HOME |  CULT MOVIES | COMPETITIONS | ADVERTISE |  CONTACT US |  ABOUT US
 
 
Newest Reviews
Western Stars
League of Gentlemen, The
Higher Power
Shinsengumi
IT Chapter Two
Rich Kids
Arena
Glory Guys, The
Serial Killer's Guide to Life, A
Lovers and Other Strangers
Shiny Shrimps, The
Good Woman is Hard to Find, A
Scary Stories to Tell in the Dark
Doctor at Sea
Spear
Death Cheaters
Wild Rose
Streetwalkin'
Mystify: Michael Hutchence
Devil's Playground, The
Cleanin' Up the Town: Remembering Ghostbusters
Hustlers
Mega Time Squad
Star Wars: The Rise of Skywalker
Souvenir, The
Birds of Passage
Ma
Woman at War
Happy as Lazzaro
Mickey's Christmas Carol
Marriage Story
Santa Claus is a Bastard
Star, The
Tom & Jerry: A Nutcracker Tale
Shadow
Christmas Carol, A
Legend of the Demon Cat
Adventures of Sinbad, The
Wounds
Love & Peace
   
 
Newest Articles
Bash Street Kid: Cosh Boy on Blu-ray
Seeing is Believing: Being There on Blu-ray
Top Thirty Best (and Ten Worst) Films of the 2010s by Andrew Pragasam
Top of the Tens: The Best Films of the Decade by Graeme Clark
Terrorvision: A Ghost Story for Christmas in the 1970s
Memories Are Made of This: La Jetee and Sans Soleil on Blu-ray
Step Back in Time: The Amazing Mr. Blunden on Blu-ray
Crazy Cats and Kittens: What's New Pussycat on Blu-ray
No Place Like Home Guard: Dad's Army - The Lost Episodes on Blu-ray
A Real-Life Pixie: A Tribute to Michael J. Pollard in Four Roles
We're All In This Together: The Halfway House on Blu-ray
Please Yourselves: Frankie Howerd and The House in Nightmare Park on Blu-ray
Cleesed Off: Clockwise on Blu-ray
Sorry I Missed You: Les Demoiselles de Rochefort on Blu-ray
Silliest of the Silly: Monty Python's Flying Circus Series 1 on Blu-ray
Protest Songs: Hair on Blu-ray
Peak 80s Schwarzenegger: The Running Man and Red Heat
Rock On: That'll Be the Day and Stardust on Blu-ray
Growing Up in Public: 7-63 Up on Blu-ray
Learn Your Craft: Legend of the Witches and Secret Rites on Blu-ray
70s Psycho-Thrillers! And Soon the Darkness and Fright on Blu-ray
Split: Stephen King and George A. Romero's The Dark Half on Blu-ray
Disney Post-Walt: Three Gamechangers
But Doctor, I Am Pagliacci: Tony Hancock's The Rebel and The Punch and Judy Man on Blu-ray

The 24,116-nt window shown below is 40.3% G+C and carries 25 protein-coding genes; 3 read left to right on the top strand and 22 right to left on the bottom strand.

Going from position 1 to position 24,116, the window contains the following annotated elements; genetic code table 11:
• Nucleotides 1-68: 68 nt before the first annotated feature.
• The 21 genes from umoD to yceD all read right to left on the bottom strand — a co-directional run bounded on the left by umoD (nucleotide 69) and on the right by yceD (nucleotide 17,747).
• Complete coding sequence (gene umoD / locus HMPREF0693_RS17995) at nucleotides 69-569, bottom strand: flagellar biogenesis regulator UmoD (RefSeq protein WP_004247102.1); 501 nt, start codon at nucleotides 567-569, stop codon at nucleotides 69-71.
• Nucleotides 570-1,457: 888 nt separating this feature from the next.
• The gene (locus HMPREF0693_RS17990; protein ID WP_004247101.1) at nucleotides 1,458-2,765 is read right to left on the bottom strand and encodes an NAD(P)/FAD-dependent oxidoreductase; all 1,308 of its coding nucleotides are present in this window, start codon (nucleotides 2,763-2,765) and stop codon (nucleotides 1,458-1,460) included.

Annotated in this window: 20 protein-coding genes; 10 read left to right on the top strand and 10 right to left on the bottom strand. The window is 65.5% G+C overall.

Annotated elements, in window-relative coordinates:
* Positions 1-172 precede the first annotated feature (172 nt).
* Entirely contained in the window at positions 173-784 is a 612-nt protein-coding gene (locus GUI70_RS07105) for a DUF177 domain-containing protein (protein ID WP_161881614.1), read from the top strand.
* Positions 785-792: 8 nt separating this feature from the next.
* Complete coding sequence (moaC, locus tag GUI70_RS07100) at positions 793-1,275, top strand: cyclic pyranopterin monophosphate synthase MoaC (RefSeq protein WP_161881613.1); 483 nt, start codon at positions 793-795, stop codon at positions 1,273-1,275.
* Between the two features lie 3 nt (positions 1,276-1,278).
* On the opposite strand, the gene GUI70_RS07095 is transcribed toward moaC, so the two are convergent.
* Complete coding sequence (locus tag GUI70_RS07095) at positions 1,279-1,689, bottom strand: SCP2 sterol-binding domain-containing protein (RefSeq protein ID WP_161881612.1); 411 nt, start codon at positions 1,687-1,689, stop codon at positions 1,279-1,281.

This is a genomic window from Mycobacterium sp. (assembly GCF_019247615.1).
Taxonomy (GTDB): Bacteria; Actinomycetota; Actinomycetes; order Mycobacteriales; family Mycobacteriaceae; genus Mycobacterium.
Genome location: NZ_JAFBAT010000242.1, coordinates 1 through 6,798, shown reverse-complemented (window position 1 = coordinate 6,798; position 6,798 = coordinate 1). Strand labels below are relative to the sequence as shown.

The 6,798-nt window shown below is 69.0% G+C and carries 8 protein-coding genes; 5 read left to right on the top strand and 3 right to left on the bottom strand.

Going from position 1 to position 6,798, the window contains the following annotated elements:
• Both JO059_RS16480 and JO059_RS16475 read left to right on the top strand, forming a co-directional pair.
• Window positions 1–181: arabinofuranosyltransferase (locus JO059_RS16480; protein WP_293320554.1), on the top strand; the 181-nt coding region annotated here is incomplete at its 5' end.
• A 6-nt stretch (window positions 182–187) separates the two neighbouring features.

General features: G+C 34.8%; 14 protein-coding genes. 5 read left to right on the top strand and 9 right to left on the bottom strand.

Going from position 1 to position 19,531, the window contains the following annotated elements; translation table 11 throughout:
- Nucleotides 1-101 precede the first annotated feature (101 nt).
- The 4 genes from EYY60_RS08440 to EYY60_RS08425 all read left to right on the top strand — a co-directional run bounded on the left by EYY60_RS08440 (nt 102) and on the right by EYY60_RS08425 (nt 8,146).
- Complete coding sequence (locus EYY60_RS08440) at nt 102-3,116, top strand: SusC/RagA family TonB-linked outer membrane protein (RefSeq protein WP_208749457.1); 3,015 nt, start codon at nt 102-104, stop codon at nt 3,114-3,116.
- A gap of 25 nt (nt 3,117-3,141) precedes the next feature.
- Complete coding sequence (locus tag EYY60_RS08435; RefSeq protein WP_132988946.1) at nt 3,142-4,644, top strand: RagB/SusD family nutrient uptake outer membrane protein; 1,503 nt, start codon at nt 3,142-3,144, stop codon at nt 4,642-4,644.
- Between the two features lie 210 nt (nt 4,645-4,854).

Once Upon a Time in Deadwood: Interview with Director Rene Perez
   
 
  Suspiria Dance Of DeathBuy this film here.
Year: 2018
Director: Luca Guadagnino
Stars: Dakota Johnson, Tilda Swinton, Mia Goth, Chloë Grace Moretz, Angela Winkler, Elena Fokina, Ingrid Caven, Sylvie Testud, Renée Soutendijk, Jessica Harper, Doris Hick, Malgorzata Bela, Alek Wek, Fabrizia Sacchi, Mikael Olsson, Fred Kelemen, Jessica Batut
Genre: Horror
Rating:  4 (from 1 vote)
Review: Susie (Dakota Johnson) is keen to study dance at this exclusive Berlin academy, but is aware she must audition first, and the political climate she has arrived in, with left wing terrorists making their mark on the city and the whole of Europe - including currently an aeroplane hijack - is none too friendly. But she has self-belief, and as she emerges from the subway station in the drizzling rain, diligently following her map, she knows she is doing the right thing. What she is not aware of is that the student she is set to replace, Patricia (Chloë Grace Moretz), disappeared in mysterious circumstances, and just before she did, she contacted an elderly psychiatrist connected to the school...

By the time Suspiria had been remade in 2018, it seemed as if there were very few of the classic, and even cult classic, horror movies left to remake, which meant if they were not to be sequelised, producers would have to start remaking the remakes which were rarely as profitable as their originals, nor as artistically or even viscerally satisfying either. So it was here, a painfully longwinded retelling of one of the simplest narratives of all the most revered shockers from that groundbreaking decade of the nineteen-seventies: basically, Susie shows up at the ballet school, realises it's being run by a coven of evil witches, and foils them to the best of her ability, it was as uncomplicated as that.